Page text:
Image source: Kai Fagerström
While visiting his family’s summer house in rural Suomusjärvi, Finland, property manager and amateur photographer, Kai Fagerström, stumbled upon a small collection of abandoned homes whose residents had either passed on or relocated.
Peering through broken windows and door holes, Fagerström discovered tracks from mice, badgers and other wild animals who had since sought shelter in the abandoned houses after their original residents left, reports National Geographic.
With a nearly 15-year interest in photographing deserted homes, Fagerström was intrigued by the prospect of taking photos of these animals within their adopted dwellings.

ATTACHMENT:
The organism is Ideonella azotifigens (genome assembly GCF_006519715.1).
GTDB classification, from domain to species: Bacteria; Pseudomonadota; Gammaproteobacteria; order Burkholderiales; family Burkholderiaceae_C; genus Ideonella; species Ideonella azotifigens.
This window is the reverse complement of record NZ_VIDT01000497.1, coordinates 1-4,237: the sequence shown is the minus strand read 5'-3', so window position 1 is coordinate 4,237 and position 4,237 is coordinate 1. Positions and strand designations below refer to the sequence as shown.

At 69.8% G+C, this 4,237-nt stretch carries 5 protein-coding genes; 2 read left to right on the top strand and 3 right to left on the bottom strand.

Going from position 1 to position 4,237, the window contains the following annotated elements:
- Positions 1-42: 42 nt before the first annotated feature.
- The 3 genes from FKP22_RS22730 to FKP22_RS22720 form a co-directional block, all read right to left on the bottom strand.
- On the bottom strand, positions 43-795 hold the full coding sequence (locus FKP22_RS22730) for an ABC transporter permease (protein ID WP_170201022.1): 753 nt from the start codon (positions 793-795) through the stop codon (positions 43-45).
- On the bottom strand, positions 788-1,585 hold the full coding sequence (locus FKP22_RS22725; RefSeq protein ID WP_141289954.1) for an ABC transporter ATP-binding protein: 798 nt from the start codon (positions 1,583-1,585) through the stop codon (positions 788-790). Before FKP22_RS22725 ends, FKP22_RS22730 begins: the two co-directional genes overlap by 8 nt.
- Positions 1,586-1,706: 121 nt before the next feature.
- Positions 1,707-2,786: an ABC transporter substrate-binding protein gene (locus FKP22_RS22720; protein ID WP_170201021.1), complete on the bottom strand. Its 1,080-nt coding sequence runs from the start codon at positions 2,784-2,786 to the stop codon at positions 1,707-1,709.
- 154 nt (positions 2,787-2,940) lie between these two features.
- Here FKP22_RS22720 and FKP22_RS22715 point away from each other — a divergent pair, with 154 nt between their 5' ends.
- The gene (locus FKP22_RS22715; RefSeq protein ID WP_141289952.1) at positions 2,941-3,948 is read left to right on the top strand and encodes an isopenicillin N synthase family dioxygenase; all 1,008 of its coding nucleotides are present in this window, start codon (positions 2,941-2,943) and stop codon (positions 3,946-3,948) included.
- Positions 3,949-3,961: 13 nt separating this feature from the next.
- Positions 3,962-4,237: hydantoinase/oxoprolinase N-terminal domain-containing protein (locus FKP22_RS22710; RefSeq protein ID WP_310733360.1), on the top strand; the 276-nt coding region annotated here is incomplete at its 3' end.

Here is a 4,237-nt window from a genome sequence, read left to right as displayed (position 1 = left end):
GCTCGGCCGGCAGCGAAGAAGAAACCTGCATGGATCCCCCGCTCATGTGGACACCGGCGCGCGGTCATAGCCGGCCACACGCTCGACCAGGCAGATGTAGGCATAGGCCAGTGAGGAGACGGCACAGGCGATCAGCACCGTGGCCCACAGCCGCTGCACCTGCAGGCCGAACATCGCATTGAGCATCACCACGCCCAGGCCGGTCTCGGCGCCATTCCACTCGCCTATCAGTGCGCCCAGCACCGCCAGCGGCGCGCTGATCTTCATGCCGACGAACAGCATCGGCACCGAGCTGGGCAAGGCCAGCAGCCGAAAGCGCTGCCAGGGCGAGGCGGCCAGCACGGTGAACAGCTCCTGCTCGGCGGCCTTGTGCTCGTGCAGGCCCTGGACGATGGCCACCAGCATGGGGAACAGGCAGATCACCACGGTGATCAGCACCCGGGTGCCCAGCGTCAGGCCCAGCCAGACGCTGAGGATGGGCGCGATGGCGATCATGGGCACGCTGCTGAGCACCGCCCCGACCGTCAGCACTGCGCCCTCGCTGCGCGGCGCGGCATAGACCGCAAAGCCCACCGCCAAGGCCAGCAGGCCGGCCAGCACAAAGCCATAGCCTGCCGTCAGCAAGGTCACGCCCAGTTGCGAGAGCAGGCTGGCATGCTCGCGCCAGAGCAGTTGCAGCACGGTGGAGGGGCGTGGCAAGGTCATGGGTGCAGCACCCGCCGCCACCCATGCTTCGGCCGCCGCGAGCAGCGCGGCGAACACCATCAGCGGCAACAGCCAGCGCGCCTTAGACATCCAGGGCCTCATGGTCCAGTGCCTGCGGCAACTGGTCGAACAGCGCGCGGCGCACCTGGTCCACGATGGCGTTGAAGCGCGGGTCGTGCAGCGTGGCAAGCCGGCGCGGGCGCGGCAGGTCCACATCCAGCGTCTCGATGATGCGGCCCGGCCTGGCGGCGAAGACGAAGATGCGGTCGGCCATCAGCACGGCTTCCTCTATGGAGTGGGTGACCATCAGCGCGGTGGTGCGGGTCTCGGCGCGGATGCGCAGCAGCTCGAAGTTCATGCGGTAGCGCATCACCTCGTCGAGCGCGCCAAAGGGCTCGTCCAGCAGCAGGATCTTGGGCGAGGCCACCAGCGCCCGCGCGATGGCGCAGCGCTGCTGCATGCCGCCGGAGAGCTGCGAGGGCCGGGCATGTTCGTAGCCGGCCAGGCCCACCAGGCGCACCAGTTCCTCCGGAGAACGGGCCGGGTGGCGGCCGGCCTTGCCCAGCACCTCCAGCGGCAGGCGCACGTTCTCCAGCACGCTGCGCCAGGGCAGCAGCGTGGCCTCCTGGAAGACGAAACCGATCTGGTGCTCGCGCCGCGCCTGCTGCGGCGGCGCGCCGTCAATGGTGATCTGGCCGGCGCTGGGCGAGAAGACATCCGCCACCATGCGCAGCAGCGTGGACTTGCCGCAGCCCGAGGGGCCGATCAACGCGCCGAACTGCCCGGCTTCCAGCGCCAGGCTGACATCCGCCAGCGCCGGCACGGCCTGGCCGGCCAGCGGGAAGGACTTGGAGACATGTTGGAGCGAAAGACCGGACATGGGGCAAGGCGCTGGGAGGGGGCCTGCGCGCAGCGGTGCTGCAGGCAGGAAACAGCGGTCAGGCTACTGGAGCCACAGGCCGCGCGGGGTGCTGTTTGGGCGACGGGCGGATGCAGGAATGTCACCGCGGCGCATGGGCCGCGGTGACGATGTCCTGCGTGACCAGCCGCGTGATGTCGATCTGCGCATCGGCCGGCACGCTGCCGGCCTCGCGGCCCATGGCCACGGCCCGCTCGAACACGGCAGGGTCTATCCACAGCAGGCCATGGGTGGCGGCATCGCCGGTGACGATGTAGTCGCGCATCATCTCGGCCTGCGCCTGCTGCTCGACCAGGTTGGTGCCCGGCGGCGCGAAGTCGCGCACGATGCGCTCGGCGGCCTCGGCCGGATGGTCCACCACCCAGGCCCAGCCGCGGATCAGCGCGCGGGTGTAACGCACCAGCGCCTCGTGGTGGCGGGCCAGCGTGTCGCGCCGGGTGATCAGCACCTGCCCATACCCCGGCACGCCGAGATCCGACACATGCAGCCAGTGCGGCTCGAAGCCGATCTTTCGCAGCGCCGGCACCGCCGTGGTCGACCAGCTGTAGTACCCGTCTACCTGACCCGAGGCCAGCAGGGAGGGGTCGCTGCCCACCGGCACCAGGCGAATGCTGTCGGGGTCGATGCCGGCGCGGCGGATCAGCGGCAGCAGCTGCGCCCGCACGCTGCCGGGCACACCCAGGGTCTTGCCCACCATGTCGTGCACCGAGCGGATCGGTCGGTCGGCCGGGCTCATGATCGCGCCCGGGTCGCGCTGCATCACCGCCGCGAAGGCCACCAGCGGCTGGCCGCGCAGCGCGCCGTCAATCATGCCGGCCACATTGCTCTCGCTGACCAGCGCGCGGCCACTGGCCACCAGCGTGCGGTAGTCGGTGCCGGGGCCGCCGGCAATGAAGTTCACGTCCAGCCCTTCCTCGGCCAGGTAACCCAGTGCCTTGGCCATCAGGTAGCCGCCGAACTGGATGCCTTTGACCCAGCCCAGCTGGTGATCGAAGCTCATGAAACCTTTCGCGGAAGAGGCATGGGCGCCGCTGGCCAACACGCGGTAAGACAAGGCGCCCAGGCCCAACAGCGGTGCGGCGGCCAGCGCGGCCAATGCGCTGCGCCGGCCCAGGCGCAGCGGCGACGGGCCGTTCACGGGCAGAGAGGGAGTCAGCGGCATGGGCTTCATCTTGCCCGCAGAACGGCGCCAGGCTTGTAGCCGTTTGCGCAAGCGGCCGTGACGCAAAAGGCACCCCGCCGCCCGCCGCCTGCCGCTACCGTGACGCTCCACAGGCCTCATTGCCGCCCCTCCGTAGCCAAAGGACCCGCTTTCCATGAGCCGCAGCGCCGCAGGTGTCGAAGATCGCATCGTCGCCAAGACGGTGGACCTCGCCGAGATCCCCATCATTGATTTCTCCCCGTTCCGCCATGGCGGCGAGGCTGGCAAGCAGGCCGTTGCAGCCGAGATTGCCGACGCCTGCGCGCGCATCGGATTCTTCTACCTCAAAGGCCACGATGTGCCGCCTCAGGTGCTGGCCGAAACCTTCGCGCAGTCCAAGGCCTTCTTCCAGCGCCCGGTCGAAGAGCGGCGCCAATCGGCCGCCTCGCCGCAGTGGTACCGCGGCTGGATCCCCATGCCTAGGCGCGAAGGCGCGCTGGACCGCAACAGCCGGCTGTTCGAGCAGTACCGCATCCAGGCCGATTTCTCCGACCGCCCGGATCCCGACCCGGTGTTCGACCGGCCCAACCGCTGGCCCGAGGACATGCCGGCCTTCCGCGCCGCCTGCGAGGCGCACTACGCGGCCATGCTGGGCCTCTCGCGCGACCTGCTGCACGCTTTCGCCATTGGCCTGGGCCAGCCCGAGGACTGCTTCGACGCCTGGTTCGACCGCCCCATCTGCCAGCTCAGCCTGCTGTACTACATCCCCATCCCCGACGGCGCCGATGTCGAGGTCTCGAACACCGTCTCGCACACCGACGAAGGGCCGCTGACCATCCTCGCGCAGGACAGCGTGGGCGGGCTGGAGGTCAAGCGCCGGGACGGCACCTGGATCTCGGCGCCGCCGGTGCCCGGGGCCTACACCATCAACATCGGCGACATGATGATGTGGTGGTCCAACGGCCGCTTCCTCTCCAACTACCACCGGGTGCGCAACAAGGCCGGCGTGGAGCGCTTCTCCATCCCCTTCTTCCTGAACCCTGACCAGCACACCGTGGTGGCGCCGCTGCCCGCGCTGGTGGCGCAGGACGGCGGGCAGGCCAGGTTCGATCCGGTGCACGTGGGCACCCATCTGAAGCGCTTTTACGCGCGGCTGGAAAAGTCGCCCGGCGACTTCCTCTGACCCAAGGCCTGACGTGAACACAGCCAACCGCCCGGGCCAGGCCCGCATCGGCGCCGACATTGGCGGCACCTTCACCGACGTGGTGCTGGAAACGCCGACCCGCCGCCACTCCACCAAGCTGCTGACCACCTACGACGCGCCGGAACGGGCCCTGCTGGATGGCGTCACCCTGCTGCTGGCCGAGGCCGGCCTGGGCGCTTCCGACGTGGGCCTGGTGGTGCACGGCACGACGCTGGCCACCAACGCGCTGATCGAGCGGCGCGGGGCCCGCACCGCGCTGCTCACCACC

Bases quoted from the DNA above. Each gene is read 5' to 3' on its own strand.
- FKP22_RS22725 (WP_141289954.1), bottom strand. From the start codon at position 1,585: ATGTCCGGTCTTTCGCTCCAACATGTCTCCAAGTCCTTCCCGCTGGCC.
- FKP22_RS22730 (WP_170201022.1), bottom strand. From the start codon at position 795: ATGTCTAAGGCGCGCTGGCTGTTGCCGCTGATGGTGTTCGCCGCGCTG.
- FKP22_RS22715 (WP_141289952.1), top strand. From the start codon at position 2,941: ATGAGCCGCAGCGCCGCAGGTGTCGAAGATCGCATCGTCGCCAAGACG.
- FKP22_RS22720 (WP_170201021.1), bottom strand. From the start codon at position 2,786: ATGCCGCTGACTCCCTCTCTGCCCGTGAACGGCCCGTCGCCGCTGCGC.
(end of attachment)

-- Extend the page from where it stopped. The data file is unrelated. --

“There’s consolation in the idea that nature is reclaiming the places it has lent to people,” said Fagerström to National Geographic.
His stunning images showcase scenes from four to five different houses with various animal visitors coming and going at different times.
Since the animals proved difficult to photograph (except for the squirrel, Fagerström notes), he had to place some food out to entice them to return indoors. Once they slowly reappeared, he photographed them from the outside looking in, when a soft darkness blanketed the landscape.
It took Fagerström a while to complete his project but he never minded nor gave up.
“The journey is more important than the destination,” says Fagerström.
See where Fagerström’s journey took him with a slideshow of his collection “The House in the Woods.” Click the arrow to begin.